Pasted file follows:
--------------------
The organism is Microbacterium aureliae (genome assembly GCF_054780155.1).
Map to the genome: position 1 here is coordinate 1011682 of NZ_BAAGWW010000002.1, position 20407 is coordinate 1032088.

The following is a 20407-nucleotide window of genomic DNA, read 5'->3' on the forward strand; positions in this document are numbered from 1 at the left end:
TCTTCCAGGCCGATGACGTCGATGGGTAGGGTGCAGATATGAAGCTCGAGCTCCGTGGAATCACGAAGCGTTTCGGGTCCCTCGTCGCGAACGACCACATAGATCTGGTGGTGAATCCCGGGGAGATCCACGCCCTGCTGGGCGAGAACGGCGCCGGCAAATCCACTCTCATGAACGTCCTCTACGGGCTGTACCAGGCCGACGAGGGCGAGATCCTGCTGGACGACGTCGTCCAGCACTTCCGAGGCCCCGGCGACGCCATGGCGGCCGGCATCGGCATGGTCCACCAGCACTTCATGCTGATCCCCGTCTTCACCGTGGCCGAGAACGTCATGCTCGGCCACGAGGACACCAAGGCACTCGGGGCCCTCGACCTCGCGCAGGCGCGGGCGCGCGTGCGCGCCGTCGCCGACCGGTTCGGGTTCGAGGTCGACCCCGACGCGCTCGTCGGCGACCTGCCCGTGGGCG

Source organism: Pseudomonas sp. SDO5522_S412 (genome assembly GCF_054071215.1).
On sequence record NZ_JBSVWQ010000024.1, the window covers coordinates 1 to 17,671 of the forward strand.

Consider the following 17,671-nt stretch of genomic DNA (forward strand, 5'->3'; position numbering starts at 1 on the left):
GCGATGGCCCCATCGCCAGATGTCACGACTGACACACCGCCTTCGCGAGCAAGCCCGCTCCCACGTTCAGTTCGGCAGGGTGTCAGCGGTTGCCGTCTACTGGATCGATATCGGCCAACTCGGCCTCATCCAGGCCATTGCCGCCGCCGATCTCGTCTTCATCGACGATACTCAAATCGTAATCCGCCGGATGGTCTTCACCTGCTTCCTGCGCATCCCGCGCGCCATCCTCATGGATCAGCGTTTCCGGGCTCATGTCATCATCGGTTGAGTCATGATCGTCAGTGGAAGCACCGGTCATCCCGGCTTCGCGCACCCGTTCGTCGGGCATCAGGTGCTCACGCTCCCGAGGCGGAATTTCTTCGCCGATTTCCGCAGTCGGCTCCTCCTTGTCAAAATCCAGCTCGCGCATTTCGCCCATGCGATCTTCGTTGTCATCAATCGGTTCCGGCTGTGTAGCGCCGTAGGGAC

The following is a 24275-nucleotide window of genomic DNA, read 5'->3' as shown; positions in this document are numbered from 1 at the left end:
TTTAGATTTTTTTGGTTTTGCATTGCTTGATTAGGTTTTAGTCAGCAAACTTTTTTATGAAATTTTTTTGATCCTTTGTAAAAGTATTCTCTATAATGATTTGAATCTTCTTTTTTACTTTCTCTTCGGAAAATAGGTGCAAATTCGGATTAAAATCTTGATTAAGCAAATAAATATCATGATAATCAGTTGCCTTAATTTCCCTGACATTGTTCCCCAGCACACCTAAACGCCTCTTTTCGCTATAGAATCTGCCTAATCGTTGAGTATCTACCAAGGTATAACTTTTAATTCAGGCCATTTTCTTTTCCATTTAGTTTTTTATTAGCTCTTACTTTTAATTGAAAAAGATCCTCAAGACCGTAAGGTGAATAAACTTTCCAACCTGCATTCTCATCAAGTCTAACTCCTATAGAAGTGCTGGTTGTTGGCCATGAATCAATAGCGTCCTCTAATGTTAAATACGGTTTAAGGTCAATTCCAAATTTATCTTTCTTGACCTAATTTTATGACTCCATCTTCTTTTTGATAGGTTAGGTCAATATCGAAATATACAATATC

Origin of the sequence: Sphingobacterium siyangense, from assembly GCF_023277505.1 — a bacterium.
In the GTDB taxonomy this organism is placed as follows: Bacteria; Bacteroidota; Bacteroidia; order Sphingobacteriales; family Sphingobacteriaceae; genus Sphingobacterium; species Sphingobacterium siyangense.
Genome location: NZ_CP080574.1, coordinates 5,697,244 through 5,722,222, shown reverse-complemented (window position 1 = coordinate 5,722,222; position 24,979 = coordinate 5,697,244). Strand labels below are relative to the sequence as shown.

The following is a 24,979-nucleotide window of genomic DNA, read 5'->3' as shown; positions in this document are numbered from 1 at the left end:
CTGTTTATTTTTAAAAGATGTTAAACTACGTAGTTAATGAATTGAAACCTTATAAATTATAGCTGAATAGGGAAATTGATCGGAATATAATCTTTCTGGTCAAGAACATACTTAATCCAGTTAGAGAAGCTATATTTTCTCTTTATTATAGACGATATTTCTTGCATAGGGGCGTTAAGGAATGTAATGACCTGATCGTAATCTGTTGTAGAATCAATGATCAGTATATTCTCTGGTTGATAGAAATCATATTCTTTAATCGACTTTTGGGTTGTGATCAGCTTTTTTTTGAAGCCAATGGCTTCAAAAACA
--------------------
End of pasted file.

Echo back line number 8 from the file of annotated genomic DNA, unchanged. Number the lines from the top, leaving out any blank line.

GCGATGGCCCCATCGCCAGATGTCACGACTGACACACCGCCTTCGCGAGCAAGCCCGCTCCCACGTTCAGTTCGGCAGGGTGTCAGCGGTTGCCGTCTACTGGATCGATATCGGCCAACTCGGCCTCATCCAGGCCATTGCCGCCGCCGATCTCGTCTTCATCGACGATACTCAAATCGTAATCCGCCGGATGGTCTTCACCTGCTTCCTGCGCATCCCGCGCGCCATCCTCATGGATCAGCGTTTCCGGGCTCATGTCATCATCGGTTGAGTCATGATCGTCAGTGGAAGCACCGGTCATCCCGGCTTCGCGCACCCGTTCGTCGGGCATCAGGTGCTCACGCTCCCGAGGCGGAATTTCTTCGCCGATTTCCGCAGTCGGCTCCTCCTTGTCAAAATCCAGCTCGCGCATTTCGCCCATGCGATCTTCGTTGTCATCAATCGGTTCCGGCTGTGTAGCGCCGTAGGGAC